And then also keeping it open to my actors. I was very honest with them. I said, I wrote this, I know your lines. I'm going to direct you. I'm in your face and I'm going to be there as your lead. So if you don't want to do this, you don't have to, but please do. But I said, it's an opportunity for you to [inaudible]. And I hope that you take that challenge. And I also said to them, if there was ever a close up where you actually got sick of me being in your face, and you'd like me to step away… And what I did have was like a body double, just for the acting, so that when I needed to block a scene, she knew the scene. She knew the lines. So she could walk it. So it was like playing chess. I could move her around… I'll tell you a quick yarn. On the first day now, I was moving her around, sister there, and I'm looking, setting up that first shot. And it was with Rob and Malachi when they were sawing the tree. And they're sitting there having their little yarn and Molly comes. And then I'm looking their deadly way at the thing. And I'm all dressed up and everything. Then I go, "All right, great. Let's shoot it." And everyone went quiet and they all looked at me and I went, "What?" They said, "You're going to be in it?" And I went, "Oh yeah." [ crowd laughs] So I did have a moment. I did have a senior's moment. There was only one, there was only one.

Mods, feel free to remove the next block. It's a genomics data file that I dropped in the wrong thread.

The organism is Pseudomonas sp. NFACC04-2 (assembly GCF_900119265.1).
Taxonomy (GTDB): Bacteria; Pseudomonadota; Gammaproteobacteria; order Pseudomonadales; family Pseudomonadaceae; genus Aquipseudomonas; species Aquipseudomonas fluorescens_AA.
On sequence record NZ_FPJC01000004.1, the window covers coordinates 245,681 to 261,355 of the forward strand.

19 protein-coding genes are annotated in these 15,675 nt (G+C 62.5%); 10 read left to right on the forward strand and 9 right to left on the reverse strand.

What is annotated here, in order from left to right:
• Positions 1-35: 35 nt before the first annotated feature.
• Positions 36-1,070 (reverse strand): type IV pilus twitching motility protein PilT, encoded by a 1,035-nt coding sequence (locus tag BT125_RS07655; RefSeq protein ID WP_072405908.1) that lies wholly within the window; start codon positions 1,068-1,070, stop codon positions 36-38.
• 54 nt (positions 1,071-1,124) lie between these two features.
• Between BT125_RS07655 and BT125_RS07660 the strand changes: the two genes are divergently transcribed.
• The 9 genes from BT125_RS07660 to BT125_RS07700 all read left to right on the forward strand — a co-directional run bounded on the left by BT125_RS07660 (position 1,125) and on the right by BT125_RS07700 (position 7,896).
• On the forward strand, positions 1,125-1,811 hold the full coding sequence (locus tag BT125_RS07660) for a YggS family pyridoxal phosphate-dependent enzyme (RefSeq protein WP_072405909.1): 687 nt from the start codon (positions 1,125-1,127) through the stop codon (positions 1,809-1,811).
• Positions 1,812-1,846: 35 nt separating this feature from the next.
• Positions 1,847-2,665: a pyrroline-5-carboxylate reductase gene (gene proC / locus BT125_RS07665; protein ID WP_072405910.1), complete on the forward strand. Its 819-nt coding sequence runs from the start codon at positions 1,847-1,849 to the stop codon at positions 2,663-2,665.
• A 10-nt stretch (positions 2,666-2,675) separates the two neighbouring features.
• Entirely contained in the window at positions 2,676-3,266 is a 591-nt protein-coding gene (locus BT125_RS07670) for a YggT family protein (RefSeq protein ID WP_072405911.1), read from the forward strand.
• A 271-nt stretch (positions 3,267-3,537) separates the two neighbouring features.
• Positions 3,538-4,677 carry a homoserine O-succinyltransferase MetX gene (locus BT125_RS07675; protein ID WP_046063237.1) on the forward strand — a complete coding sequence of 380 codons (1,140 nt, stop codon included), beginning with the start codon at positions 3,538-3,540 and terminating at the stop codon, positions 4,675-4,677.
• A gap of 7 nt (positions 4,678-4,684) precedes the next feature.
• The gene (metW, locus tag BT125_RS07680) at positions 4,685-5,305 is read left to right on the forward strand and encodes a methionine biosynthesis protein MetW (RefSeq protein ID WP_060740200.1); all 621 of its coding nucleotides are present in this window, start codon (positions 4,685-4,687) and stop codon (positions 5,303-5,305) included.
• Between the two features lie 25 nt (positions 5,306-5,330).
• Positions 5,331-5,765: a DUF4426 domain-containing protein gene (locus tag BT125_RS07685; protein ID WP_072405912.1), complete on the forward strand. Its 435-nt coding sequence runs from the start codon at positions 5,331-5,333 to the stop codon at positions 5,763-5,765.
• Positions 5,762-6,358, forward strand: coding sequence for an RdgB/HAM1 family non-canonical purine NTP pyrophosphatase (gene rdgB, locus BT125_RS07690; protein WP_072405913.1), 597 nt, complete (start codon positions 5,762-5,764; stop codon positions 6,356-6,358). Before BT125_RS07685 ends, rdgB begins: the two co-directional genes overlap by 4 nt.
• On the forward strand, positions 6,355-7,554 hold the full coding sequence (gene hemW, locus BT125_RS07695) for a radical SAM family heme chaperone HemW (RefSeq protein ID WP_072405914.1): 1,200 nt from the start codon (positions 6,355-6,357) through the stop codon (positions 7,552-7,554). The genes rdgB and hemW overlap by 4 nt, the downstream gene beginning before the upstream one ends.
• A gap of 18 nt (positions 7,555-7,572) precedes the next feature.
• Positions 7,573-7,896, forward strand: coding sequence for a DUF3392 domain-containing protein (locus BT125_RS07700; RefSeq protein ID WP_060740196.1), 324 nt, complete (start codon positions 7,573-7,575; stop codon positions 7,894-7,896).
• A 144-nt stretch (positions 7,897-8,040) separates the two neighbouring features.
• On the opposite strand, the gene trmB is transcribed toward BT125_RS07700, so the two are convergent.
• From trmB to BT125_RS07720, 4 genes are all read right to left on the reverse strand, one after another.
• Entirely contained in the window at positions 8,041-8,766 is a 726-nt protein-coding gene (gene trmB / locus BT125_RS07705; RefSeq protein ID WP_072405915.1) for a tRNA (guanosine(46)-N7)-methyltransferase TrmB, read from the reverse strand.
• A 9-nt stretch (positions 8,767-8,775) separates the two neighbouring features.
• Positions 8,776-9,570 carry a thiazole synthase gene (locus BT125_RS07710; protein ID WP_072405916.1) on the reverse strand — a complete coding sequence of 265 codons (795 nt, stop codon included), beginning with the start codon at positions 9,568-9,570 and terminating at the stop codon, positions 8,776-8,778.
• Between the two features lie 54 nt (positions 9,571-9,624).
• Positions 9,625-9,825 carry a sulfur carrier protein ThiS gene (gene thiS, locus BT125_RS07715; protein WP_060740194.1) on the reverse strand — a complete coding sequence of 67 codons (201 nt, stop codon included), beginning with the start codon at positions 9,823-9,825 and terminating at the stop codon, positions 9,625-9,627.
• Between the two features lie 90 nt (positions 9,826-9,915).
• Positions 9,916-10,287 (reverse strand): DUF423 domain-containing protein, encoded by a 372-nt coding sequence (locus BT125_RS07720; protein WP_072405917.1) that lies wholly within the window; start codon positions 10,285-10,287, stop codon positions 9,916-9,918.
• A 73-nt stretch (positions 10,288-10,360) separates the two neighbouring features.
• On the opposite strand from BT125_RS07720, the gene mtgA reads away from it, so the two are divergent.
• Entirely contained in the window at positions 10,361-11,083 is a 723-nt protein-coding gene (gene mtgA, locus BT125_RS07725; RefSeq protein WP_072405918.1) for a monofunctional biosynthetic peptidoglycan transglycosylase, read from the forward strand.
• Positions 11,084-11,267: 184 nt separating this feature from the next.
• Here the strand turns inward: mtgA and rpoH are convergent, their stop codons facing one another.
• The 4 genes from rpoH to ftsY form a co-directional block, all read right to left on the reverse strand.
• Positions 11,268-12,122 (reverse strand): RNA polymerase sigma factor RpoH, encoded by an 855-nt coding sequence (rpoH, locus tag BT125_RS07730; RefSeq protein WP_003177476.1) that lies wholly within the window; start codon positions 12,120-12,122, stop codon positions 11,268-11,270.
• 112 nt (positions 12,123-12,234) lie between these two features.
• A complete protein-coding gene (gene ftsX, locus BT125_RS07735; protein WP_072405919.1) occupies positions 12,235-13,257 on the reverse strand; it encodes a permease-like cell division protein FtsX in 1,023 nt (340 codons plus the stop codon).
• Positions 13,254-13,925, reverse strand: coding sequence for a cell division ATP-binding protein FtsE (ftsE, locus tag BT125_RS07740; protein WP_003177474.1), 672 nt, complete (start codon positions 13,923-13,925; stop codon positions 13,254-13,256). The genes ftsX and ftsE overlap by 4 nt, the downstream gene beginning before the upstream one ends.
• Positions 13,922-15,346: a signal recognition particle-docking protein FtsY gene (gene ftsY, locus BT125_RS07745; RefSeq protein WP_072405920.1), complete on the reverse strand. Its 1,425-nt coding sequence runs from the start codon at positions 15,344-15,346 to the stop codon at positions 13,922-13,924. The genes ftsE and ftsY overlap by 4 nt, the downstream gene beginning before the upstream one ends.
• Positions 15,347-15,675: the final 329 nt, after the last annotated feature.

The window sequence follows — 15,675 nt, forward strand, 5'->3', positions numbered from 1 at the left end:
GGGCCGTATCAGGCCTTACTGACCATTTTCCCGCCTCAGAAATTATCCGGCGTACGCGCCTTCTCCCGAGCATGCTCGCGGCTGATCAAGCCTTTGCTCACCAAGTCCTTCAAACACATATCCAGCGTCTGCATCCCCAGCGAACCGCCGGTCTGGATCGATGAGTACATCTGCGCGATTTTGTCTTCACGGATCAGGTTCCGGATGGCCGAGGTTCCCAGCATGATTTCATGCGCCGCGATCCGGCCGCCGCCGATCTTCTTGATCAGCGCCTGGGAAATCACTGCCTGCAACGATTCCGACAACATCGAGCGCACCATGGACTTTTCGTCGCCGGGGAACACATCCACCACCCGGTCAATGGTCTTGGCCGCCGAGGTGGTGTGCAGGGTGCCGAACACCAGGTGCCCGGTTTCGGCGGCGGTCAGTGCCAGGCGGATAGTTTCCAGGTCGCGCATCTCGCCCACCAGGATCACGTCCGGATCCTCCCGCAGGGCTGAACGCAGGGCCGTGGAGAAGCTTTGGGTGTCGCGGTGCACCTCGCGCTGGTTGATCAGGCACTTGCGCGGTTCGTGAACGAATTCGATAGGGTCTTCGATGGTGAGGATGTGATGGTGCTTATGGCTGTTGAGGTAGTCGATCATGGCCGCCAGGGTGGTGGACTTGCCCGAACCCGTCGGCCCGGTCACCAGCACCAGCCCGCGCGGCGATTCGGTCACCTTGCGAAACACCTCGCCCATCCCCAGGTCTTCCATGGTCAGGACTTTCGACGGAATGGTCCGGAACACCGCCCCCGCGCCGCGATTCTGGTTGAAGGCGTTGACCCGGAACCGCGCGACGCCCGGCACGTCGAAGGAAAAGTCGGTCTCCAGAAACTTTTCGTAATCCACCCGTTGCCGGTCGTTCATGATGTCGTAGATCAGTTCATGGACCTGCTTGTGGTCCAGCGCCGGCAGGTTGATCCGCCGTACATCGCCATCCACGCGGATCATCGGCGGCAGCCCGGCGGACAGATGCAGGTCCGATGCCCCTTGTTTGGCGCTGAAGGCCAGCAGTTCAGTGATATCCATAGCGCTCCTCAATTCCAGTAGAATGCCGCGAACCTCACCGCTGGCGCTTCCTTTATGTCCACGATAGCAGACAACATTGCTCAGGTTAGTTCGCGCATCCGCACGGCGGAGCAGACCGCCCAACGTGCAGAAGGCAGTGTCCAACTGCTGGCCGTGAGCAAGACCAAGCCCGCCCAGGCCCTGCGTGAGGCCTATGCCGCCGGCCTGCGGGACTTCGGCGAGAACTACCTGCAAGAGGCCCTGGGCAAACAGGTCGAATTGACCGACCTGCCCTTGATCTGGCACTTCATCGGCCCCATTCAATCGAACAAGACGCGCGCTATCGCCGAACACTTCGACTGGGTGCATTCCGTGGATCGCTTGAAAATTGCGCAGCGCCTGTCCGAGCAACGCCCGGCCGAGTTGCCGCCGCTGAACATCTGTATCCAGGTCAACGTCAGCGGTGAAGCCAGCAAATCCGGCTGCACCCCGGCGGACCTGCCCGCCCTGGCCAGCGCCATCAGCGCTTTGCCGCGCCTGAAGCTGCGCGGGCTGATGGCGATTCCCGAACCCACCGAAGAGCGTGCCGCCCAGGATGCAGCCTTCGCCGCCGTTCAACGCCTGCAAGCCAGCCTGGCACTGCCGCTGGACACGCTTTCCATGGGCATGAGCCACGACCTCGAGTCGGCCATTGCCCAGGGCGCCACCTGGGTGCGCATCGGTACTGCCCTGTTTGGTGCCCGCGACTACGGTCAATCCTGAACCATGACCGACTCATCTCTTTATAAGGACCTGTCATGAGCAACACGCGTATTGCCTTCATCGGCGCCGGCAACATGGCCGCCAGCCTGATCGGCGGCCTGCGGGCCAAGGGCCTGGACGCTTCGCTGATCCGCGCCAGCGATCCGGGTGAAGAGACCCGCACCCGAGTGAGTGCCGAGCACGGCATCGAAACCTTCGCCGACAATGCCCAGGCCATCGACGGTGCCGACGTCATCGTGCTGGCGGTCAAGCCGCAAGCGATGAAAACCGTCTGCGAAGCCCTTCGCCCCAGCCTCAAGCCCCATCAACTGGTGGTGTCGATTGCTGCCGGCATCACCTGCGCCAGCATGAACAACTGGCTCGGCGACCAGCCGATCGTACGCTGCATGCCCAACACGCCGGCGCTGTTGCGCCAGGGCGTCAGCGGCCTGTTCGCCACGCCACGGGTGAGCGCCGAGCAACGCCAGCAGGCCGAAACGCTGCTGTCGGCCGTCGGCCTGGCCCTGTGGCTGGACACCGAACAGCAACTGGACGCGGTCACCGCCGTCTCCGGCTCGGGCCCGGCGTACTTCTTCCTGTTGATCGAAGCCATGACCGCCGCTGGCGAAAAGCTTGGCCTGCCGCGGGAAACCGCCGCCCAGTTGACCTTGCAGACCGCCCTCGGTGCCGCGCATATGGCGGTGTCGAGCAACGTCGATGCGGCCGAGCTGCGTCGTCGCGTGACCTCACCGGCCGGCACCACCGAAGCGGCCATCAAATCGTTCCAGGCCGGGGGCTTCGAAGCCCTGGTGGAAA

But that's the kind of person I am. I like to set challenges. Mate, I'd do it again in a heartbeat. Those kids were amazing. The animals behaved. I prayed to the ancestors. I do want to acknowledge the Elders of the Ngarigo that I spoke to and got permission to be there. Paul House was from the Ngambri-Walgalu side where we touched, where Paul did a lot with me on the play.
Who was them old girls? I wrote their names in this so I wouldn't forget, of course… Auntie Iris Smith, Auntie Doris Payton, and Elder Auntie Rachel Mullet for the language and permission to be on Country to film. And what was beautiful is that we also worked together on Jindabyne back in the day, that those aunties reminded me. So it was a beautiful circle to come back and show appreciation. They couldn't be there all the time, but they gave me permission to acknowledge Country. And I just prayed to them Elders. I asked them to send a prayer out and to bless me with what the ancestors wanted me to tell. They sent us big winds. They sent us rain. They sent us snow…
BA: And you needed to capture that, yeah?
LP: Yeah. Well, that mist. The time lapse guy, Murray Fredericks. He's not just a guy. He's actually a bit of a legend, what he does with time lapse. But he was out and he text me and he said, Leah, I don't know who you pray to, he said, but there's mist dancing in this valley.